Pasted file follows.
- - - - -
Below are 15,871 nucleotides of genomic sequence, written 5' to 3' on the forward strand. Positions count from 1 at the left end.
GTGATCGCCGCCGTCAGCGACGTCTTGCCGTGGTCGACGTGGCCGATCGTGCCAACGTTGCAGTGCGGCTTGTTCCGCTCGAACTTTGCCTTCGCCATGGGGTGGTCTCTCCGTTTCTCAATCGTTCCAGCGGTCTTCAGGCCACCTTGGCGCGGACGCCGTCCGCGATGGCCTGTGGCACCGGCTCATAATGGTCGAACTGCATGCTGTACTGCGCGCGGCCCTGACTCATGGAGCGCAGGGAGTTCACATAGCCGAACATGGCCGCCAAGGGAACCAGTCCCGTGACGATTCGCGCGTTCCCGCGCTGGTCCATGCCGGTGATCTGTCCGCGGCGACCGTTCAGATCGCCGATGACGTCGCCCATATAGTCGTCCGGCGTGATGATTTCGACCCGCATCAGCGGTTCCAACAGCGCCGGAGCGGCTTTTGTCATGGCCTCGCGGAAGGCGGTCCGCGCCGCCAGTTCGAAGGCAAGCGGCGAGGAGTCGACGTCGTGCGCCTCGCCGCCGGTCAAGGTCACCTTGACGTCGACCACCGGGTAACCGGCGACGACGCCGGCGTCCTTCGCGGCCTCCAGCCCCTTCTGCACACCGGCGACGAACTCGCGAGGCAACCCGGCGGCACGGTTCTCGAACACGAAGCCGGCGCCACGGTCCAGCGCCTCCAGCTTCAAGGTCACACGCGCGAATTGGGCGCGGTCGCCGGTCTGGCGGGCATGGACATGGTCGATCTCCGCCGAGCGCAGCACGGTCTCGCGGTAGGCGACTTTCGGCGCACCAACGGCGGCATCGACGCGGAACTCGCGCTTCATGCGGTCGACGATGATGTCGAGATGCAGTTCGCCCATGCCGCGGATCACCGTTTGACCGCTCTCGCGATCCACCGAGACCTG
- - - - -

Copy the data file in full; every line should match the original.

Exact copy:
Below are 15,871 nucleotides of genomic sequence, written 5' to 3' on the forward strand. Positions count from 1 at the left end.
GTGATCGCCGCCGTCAGCGACGTCTTGCCGTGGTCGACGTGGCCGATCGTGCCAACGTTGCAGTGCGGCTTGTTCCGCTCGAACTTTGCCTTCGCCATGGGGTGGTCTCTCCGTTTCTCAATCGTTCCAGCGGTCTTCAGGCCACCTTGGCGCGGACGCCGTCCGCGATGGCCTGTGGCACCGGCTCATAATGGTCGAACTGCATGCTGTACTGCGCGCGGCCCTGACTCATGGAGCGCAGGGAGTTCACATAGCCGAACATGGCCGCCAAGGGAACCAGTCCCGTGACGATTCGCGCGTTCCCGCGCTGGTCCATGCCGGTGATCTGTCCGCGGCGACCGTTCAGATCGCCGATGACGTCGCCCATATAGTCGTCCGGCGTGATGATTTCGACCCGCATCAGCGGTTCCAACAGCGCCGGAGCGGCTTTTGTCATGGCCTCGCGGAAGGCGGTCCGCGCCGCCAGTTCGAAGGCAAGCGGCGAGGAGTCGACGTCGTGCGCCTCGCCGCCGGTCAAGGTCACCTTGACGTCGACCACCGGGTAACCGGCGACGACGCCGGCGTCCTTCGCGGCCTCCAGCCCCTTCTGCACACCGGCGACGAACTCGCGAGGCAACCCGGCGGCACGGTTCTCGAACACGAAGCCGGCGCCACGGTCCAGCGCCTCCAGCTTCAAGGTCACACGCGCGAATTGGGCGCGGTCGCCGGTCTGGCGGGCATGGACATGGTCGATCTCCGCCGAGCGCAGCACGGTCTCGCGGTAGGCGACTTTCGGCGCACCAACGGCGGCATCGACGCGGAACTCGCGCTTCATGCGGTCGACGATGATGTCGAGATGCAGTTCGCCCATGCCGCGGATCACCGTTTGACCGCTCTCGCGATCCACCGAGACCTG